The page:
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Kyle Rittenhouse, the teenager who fatally shot two people and injured another last year during protests for racial justice in Kenosha, WI, has been found not guilty of all charges. The court’s tacit endorsement of vigilantism is dangerous, especially in a nation that struggles with white supremacy while making it easy for ordinary people to get their hands on assault rifles.

We seek a world in which every person’s potential can be fulfilled. Yet the reality of racism in our minds and institutions keeps us from this goal.

With this verdict—in all its devastating familiarity—a terrible truth is affirmed: Justice is not applied equally in the United States. The legacy of white supremacy continues to poison the very core of our justice system; protecting white people even as it inflicts continual harm on people of color.

We seek a world in which every person’s potential can be fulfilled. Yet the reality of racism in our minds and institutions keeps us from this goal.

Kyle Rittenhouse secured an assault rifle. He joined a group of vigilantes in openly flaunting military-grade weaponry, in a city rocked by unrest when a white police officer shot and left paralyzed a Black man in 2020. Rittenhouse then killed two men, claiming that it was in “self-defense.” For these actions, he will suffer no legal consequences. The jury’s decision under current laws might have been correct. But the laws are wrong when they condone the carrying of assault rifles and vigilante justice.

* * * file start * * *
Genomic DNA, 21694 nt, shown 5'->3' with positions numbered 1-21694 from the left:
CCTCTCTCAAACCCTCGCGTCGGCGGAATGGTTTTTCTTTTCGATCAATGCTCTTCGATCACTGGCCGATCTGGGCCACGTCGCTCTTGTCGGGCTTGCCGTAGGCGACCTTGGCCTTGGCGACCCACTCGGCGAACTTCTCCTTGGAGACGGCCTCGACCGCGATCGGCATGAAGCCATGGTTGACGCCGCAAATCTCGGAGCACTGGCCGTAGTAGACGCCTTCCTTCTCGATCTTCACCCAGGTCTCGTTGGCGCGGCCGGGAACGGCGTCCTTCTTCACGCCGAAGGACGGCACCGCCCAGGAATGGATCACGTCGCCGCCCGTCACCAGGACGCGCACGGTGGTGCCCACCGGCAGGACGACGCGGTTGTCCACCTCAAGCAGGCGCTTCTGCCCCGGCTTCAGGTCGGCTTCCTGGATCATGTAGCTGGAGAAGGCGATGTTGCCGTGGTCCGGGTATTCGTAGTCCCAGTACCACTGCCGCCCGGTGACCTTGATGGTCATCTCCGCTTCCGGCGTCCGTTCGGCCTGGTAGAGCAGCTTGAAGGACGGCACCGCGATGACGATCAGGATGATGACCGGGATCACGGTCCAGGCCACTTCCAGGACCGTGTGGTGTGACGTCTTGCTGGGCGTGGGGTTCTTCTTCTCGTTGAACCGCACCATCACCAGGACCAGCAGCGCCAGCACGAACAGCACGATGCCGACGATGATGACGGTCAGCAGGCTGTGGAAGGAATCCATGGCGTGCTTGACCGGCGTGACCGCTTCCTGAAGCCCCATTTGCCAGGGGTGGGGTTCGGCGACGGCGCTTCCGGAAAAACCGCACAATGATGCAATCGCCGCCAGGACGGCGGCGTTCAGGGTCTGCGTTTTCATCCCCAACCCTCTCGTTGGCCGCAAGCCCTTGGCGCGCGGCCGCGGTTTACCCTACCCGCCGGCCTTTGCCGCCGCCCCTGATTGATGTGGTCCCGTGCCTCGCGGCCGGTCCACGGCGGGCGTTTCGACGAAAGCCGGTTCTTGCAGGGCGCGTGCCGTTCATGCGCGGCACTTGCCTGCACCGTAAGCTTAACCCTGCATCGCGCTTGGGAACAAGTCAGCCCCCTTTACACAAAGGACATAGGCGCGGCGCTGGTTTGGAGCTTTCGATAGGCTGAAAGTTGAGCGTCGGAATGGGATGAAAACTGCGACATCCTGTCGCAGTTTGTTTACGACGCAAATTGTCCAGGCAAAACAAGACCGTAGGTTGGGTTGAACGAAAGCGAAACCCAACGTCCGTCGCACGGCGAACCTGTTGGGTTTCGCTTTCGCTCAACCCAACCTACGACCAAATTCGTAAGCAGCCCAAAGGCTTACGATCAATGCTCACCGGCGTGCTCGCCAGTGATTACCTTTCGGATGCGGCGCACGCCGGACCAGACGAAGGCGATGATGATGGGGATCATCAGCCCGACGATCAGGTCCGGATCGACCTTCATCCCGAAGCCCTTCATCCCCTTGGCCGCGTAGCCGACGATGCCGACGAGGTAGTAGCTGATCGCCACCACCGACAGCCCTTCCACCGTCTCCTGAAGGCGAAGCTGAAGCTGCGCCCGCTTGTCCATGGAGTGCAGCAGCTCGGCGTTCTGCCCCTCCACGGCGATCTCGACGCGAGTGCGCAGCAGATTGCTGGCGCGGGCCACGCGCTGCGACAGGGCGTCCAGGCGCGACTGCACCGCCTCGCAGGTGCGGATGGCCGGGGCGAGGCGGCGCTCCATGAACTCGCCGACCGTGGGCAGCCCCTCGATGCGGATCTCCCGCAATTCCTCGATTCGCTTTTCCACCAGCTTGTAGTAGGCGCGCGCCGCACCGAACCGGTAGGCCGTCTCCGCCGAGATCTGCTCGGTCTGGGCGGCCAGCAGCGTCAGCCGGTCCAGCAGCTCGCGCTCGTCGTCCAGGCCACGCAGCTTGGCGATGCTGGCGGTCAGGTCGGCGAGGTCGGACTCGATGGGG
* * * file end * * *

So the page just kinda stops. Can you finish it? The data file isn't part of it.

There is no way these laws and the application of these laws can be viewed except through the lens of whiteness.  Countless Black people have been killed for far less. Trayvon Martin was shot to death in Florida for carrying a bag of Skittles and a can of iced tea. Ahmaud Arbery was fatally shot when out on a jog. Philando Castile was killed for simply possessing a firearm as a Black man while on a drive with his family.

The court’s tacit endorsement of vigilantism is dangerous, especially in a nation that struggles with white supremacy while making it easy for ordinary people to get their hands on assault rifles.

The system is riddled with these instances, where whiteness is protected, and blackness is treated with derision and violence. These outcomes are not aberrations—in a nation where simply proclaiming that “Black Lives Matter” is seen as divisive, they are manifestations of the racism inherent to our institutions and society.

Beyond the sheer heartbreak, this court decision is sets a worrisome precedent for vigilante action. Our country continues to be plagued by racism, division, and gun violence. The Rittenhouse case is prime evidence that deadly violence is nearly inevitable when these combustible elements combine.

As Quakers, we place peace and unity at the very center of our faith. White supremacy and structural racism keep us from this goal. Dismantling it will take a concerted effort by all those who value the dignity of Black and brown people.

The Rittenhouse verdict once again reminds us that white supremacy and true justice can never coexist. We are deeply disappointed by the laws that allow this type of vigilante justice. We  remain fervently committed to prioritizing racial justice as we work to reshape public policy.

Diane Randall

Diane Randall

General Secretary
Diane Randall is the General Secretary of the Friends Committee on National Legislation. Diane leads FCNL’s staff to effectively educate and lobby for the policies and legislative priorities established by FCNL’s General Committee.